Joy, our houseplant guru, wants you to know about some unique plants and special varieties that are giving her all the feels.
What’s so special about these? She loves their interesting growing patterns, or the way they react to temperature, light or vibrations. Or they’re just exceptionally cool.
Fascinating Houseplant: Mimosa or Sensitive Plant
Sometimes called the Shy Plant or the Sleeping Plant, the mimosa is native to South and Central America.
The reason it’s called the Sensitive Plant is that when you touch it… It goes to sleep. This reaction is actually called seismonasty, which is the response of a plant to touch or vibration. This is a defense mechanism to protect themselves from predators or overheating, or light sensitivity. This is the same process that venus flytraps use when they catch their prey, except that’s for carnivorous reasons.
Joy had a customer who grew up in Columbia, and who remembered running in fields of sensitive plants (flowering perennials there) as a young girl. She liked to run her hands over the plants and watch them “go to sleep.”
This is what Joy loves about houseplants. They bring back memories or have sentimental value for some people and That’s. Just. Awesome.
To care for these sensitive gals, give them bright to moderate light, and keep them consistently moist. They’ll grow a little taller, but then flop over. It’s their nature to creep and climb. In the summer they get a small “poof” of a purple flower, and their new leaf growth is a lovely lime green.
Fascinating Houseplant: Philodendron Goeldii
A new favorite for Joy, this philodendron has a cool growing pattern. As they mature, they will naturally get larger, with thick, hard trunks, but it’s their leaf structure that’s different. A new leaf grows out from an existing leaf, not from the center of the plant, and not from the stem of the plant.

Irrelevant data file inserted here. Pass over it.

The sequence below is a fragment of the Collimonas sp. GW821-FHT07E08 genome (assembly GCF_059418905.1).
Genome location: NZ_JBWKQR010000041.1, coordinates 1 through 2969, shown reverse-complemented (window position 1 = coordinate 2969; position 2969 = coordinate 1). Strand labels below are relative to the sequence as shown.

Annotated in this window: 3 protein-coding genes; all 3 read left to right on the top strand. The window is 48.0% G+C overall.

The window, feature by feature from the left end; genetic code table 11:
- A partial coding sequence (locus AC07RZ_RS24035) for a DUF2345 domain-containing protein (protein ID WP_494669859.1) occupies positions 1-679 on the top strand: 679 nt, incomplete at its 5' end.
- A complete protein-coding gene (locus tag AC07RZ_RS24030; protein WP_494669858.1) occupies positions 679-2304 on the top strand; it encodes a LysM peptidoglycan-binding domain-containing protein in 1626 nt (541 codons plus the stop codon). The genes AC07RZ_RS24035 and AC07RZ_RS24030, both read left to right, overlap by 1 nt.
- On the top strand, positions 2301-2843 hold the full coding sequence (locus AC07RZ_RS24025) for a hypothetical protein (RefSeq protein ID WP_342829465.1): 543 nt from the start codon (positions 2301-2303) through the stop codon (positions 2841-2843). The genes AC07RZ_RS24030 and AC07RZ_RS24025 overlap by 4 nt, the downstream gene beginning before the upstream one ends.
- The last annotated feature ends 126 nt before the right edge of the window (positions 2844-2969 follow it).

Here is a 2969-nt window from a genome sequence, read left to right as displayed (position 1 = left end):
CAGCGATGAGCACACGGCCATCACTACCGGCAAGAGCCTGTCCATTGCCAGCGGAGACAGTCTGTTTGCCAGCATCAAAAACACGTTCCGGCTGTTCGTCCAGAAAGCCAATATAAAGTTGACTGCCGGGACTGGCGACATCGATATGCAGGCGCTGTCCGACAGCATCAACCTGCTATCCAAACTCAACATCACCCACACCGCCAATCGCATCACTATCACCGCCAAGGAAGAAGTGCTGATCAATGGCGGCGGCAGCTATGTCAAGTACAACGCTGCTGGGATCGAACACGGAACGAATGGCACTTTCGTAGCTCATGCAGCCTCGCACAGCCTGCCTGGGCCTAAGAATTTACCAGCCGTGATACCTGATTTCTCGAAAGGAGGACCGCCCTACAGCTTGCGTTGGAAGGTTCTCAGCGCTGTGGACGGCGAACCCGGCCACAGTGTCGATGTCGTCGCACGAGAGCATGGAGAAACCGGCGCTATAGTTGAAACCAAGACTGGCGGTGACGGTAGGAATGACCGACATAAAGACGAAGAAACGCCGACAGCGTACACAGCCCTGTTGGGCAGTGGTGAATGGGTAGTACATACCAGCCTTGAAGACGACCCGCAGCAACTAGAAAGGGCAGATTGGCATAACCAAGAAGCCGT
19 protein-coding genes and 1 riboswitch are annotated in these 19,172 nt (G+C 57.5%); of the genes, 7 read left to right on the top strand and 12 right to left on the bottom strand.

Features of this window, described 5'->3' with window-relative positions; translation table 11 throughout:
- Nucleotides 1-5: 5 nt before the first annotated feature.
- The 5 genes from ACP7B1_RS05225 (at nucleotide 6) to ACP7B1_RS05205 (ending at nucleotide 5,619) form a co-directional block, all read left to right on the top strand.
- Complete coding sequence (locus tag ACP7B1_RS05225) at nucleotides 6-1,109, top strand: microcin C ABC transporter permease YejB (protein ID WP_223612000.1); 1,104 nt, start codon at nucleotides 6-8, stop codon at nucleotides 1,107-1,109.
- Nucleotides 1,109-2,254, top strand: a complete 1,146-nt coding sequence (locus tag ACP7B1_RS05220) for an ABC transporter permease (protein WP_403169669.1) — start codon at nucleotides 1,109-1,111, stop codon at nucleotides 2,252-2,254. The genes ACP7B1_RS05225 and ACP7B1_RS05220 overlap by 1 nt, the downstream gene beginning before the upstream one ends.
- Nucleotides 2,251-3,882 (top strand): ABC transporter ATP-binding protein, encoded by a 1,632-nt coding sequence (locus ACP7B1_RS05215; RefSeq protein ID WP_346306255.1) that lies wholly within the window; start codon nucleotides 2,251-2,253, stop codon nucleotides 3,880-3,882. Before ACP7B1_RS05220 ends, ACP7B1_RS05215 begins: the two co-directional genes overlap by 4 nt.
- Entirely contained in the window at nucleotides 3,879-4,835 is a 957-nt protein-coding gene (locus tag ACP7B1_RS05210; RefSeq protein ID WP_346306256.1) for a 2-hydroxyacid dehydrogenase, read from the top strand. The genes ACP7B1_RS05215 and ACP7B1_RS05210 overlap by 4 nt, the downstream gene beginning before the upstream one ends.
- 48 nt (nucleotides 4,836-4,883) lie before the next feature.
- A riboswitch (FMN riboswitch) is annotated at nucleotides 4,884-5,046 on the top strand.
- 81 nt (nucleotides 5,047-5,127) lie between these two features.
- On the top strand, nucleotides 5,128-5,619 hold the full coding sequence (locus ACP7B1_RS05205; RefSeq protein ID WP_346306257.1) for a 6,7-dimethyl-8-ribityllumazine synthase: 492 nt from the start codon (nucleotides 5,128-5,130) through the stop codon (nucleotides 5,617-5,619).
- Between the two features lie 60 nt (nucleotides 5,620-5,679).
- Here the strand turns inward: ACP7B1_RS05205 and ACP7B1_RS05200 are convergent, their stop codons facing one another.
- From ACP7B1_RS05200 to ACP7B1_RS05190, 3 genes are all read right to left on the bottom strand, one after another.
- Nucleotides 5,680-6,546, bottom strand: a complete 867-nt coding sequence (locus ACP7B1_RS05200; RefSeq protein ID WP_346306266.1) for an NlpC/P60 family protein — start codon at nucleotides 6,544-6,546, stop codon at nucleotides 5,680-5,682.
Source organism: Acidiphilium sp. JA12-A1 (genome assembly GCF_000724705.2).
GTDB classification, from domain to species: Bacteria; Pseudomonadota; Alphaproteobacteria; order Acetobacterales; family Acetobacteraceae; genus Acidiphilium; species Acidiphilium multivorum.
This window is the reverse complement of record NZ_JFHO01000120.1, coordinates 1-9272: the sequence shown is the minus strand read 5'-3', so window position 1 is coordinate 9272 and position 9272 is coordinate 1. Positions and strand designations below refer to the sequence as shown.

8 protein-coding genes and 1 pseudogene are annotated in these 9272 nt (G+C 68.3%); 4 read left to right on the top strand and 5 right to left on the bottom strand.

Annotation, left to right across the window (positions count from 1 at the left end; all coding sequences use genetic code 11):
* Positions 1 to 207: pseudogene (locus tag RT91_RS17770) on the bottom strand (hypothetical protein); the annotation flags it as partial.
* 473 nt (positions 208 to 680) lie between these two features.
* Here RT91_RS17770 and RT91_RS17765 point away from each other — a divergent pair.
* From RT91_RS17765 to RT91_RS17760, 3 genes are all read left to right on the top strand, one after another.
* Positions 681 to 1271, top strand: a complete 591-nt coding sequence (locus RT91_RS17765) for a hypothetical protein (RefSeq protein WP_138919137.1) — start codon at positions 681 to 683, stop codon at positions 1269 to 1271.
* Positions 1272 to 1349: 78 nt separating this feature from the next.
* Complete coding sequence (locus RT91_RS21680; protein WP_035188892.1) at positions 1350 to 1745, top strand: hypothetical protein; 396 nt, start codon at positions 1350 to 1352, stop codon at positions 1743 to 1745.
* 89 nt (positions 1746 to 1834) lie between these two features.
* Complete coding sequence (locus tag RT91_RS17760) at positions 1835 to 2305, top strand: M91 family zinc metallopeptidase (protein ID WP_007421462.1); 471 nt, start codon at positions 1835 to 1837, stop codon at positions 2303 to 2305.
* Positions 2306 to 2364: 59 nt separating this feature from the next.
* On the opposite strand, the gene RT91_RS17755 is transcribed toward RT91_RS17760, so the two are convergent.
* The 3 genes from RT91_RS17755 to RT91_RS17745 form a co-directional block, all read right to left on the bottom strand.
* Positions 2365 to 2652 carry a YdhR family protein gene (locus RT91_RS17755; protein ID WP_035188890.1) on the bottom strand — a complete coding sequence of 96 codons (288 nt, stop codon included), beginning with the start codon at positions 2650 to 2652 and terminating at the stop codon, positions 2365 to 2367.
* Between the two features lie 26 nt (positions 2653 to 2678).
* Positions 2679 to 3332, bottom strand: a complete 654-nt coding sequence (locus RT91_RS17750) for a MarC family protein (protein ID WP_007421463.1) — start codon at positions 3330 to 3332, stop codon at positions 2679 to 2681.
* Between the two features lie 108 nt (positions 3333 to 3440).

The new leaf grows out from an existing leaf, and it keeps doing that in a spiral pattern, so eventually it will look like a big hoop, almost like a halo. Super cool and easy to take care of.
Like other philodendrons, it needs moderate to bright indirect light, and err on the drier side in between waterings. So even though it looks unique and difficult, it’s quite easy to take care of.
Fascinating Houseplant: Callisia Navicularis or Chain Plant
In the tradescantia family, this cousin is fascinating because how it grows depends on the light situation you put it in. if you have moderate to low light, you’ll see the leaves start to turn a shinier, darker green. Plus, the spacing between new leaf growth could be anywhere from one to three inches.
If your callisia is in a brighter area with a little more sun, the leaves turn a beautiful purple color, and grow like a tight chain, almost on top of each other. It also has tiny purple flowers, each one lasting just a day.
A succulent, this callisia needs well-draining soil that goes dry between waterings. Of course, the more light it gets, the faster it dries out, so keep an eye on that.
Fascinating Houseplant: Monstera Dubia
Also called the Shingle Plant, this monstera needs to be staked on a piece of, ahem, shingled wood to keep it growing the way it’s supposed to. In the wild, this plant chooses a host plant and then flattens itself to it. This is why you’ll need a piece of flat, soft wood, a piece of bark, or nice driftwood for this plant to climb on. It has gorgeous variegation and color with silvery blue, pewter, green… So pretty!
In its natural setting, it can grow 10 to 12 feet tall. And as it reaches that height, the leaves get larger, start to lose their variegation, and get splits and openings just like the popular Monstera deliciosa. Almost like emerging into a completely different plant!
As for care, she needs moderate to bright light, and can’t go completely dry between waterings, with soil that needs to be kept moderately moist